More than 300 UK-based charities have had their bank accounts closed in the last two years after being caught up in a global crackdown on illegal money flows, forcing the government to explore how to allow them easier access to the financial system.
Thousands more charities have had operations disrupted by delayed payments, causing financial losses and risks to employees, Britain’s Charity Finance Group, which helps to organize charity financing, told Reuters. Major charities Oxfam and Save the Children say they were among those hit.
The government is setting up a panel of charity executives, bankers and officials to meet in the coming months to “drive new policy thinking” to allow legitimate charities to operate unhindered, an official told Reuters.
The decision to assemble the working group comes ahead of a review by the inter-governmental Financial Action Task Force (FATF) next March of Britain’s efforts to tackle money-laundering and financing of militant groups.
At the FATF meeting, Britain could face criticism of its failure to tackle the problem of charities losing access to the banking system, charity sector analysts said.
The FATF has recorded over 100 cases worldwide of alleged abuse of charities for terrorist finance.
In one example in the city of Birmingham in 2011, three people were convicted of impersonating Muslim Aid charity workers to fund a bomb attack.
But legitimate charities say they have been cut off from the financial system because banks have been alarmed by billion-dollar fines meted out for breaching sanctions, anti-terror financing and anti-money laundering rules.
Charity officials say the clamp-down on charities by banks is causing government-backed aid efforts to fail, humanitarian workers to be put at risk and potential recipients to suffer.
“Save the Children believes a more aligned approach between governments, regulators, and NGOs will help to reduce financial crime, whilst ensuring critical and life-saving humanitarian work continues,” the group said in a statement for this article.
HSBC and Co-Operative Bank closed the most charity bank accounts in the last two years, according to a Reuters survey of more than 30 case studies.
Both banks, along with other big institutions, said they were taking action to better understand the needs and internal governance of charity clients.
In the last two years, HSBC hired some 35 staff to work in a team dedicated to the charity sector, according to a source familiar with the hirings.
The specialists aim to ensure charities comply with global financial rules.
A problem that hit mainly smaller Muslim-related charities after the 9/11 attack in the US accelerated in the last few years to involve thousands of charities.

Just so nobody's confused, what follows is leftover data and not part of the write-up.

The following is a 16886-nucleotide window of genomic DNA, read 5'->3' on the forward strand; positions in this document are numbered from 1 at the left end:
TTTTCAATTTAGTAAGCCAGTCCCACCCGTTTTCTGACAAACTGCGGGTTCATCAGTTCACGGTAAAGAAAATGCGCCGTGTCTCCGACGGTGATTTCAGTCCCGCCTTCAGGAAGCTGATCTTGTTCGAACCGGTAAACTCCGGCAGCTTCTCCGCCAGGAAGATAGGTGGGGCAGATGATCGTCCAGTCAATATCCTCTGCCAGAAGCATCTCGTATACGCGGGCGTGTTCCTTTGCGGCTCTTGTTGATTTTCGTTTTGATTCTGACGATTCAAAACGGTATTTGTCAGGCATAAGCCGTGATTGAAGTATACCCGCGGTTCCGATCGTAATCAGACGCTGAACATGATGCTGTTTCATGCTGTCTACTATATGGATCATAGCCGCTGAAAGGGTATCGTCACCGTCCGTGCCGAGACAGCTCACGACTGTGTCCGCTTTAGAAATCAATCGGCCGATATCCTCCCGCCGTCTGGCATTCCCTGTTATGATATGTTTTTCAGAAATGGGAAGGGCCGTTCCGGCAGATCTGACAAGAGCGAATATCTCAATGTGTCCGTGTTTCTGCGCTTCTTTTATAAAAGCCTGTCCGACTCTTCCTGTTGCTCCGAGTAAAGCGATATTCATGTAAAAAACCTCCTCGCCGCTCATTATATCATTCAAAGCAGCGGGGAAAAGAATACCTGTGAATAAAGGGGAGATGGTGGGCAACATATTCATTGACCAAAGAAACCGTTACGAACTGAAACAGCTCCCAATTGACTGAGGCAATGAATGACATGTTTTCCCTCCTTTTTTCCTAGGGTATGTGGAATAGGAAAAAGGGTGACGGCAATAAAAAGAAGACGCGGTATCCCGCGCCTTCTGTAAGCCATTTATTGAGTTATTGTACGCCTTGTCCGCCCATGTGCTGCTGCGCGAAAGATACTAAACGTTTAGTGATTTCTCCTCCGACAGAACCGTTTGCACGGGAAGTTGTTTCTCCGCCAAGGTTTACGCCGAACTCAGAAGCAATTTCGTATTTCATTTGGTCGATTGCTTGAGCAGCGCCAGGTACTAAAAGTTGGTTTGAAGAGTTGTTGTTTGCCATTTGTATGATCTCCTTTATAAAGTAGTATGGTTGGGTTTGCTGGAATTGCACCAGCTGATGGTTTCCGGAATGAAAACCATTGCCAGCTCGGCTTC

“Delayed and declined payments have become a regular recurrence in the sector with charities experiencing disruption to their objectives on a daily or weekly basis,” a director at UK-based umbrella group Muslim Charities Forum, Monowara Gani, told Reuters.
Many British charities affected were reluctant to speak on the record about their experiences because they were worried that other banks might cut them off, or that donations could dry up if their banking problems were publicized.
One small human rights charity funded by Britain’s Foreign Office, which did not want to be identified, closed down this year after being unable to open a bank account, two sources familiar with the situation said.
This illustrated the problem posed to British international aid policy by the banks’ fear of being punished for breaching regulations, said the sources who declined to be named.
Around 20 percent — nearly $1 billion a year — of the government’s bilateral assistance funds distributed by the Department for International Development are channeled through charities, according to government data.
“We continue to engage with humanitarian organizations to understand and discuss what impact the wider security context may be having on their operations overseas in conflict-affected states,” said a government official, who confirmed a panel had been set up to engage with the issue.
Some banks are responding to the problem, but others are reluctant to serve a sector deemed to have a “medium-high” risk of terrorist financing in a 2015 British government report.
While Britain’s government, banks and charity officials take steps to tackle the problem, aid workers say the consequences of losing access to banking are getting worse.
“I’ve been talking to banks for over a year and still don’t have an account, so I’m having to send money for life-saving care through Western Union, which is expensive and time-consuming,” said the head of one medical aid organization operating in Syria who did not wish to be named.
Other aid organizations without bank accounts are resorting to more primitive, risky methods.
“A number of organizations I know are back to throwing bags of cash over the border into Syria,” said Lisa Reilly, executive coordinator at the European Inter-agency Security Forum which works to improve the safety of aid workers.